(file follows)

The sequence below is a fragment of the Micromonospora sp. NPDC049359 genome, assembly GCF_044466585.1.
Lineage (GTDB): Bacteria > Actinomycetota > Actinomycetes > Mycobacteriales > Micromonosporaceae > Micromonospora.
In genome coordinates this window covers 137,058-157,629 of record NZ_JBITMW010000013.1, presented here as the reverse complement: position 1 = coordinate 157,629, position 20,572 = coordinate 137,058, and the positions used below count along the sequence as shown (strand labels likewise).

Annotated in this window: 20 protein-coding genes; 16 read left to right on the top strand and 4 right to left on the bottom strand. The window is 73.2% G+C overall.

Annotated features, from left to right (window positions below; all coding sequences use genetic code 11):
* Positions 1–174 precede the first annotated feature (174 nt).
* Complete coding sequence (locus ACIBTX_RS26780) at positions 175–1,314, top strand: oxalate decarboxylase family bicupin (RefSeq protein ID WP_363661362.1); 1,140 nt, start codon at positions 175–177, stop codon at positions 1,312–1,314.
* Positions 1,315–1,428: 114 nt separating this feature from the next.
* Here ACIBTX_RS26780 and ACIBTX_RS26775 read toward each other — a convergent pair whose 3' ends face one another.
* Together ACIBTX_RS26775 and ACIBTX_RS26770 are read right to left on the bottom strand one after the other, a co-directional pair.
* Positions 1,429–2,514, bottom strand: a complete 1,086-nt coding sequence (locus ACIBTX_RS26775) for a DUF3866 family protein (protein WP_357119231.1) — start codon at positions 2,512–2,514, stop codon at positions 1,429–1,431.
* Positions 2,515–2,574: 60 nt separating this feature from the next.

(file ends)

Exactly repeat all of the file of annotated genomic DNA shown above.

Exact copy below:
The sequence below is a fragment of the Micromonospora sp. NPDC049359 genome, assembly GCF_044466585.1.
Lineage (GTDB): Bacteria > Actinomycetota > Actinomycetes > Mycobacteriales > Micromonosporaceae > Micromonospora.
In genome coordinates this window covers 137,058-157,629 of record NZ_JBITMW010000013.1, presented here as the reverse complement: position 1 = coordinate 157,629, position 20,572 = coordinate 137,058, and the positions used below count along the sequence as shown (strand labels likewise).

Annotated in this window: 20 protein-coding genes; 16 read left to right on the top strand and 4 right to left on the bottom strand. The window is 73.2% G+C overall.

Annotated features, from left to right (window positions below; all coding sequences use genetic code 11):
* Positions 1–174 precede the first annotated feature (174 nt).
* Complete coding sequence (locus ACIBTX_RS26780) at positions 175–1,314, top strand: oxalate decarboxylase family bicupin (RefSeq protein ID WP_363661362.1); 1,140 nt, start codon at positions 175–177, stop codon at positions 1,312–1,314.
* Positions 1,315–1,428: 114 nt separating this feature from the next.
* Here ACIBTX_RS26780 and ACIBTX_RS26775 read toward each other — a convergent pair whose 3' ends face one another.
* Together ACIBTX_RS26775 and ACIBTX_RS26770 are read right to left on the bottom strand one after the other, a co-directional pair.
* Positions 1,429–2,514, bottom strand: a complete 1,086-nt coding sequence (locus ACIBTX_RS26775) for a DUF3866 family protein (protein WP_357119231.1) — start codon at positions 2,512–2,514, stop codon at positions 1,429–1,431.
* Positions 2,515–2,574: 60 nt separating this feature from the next.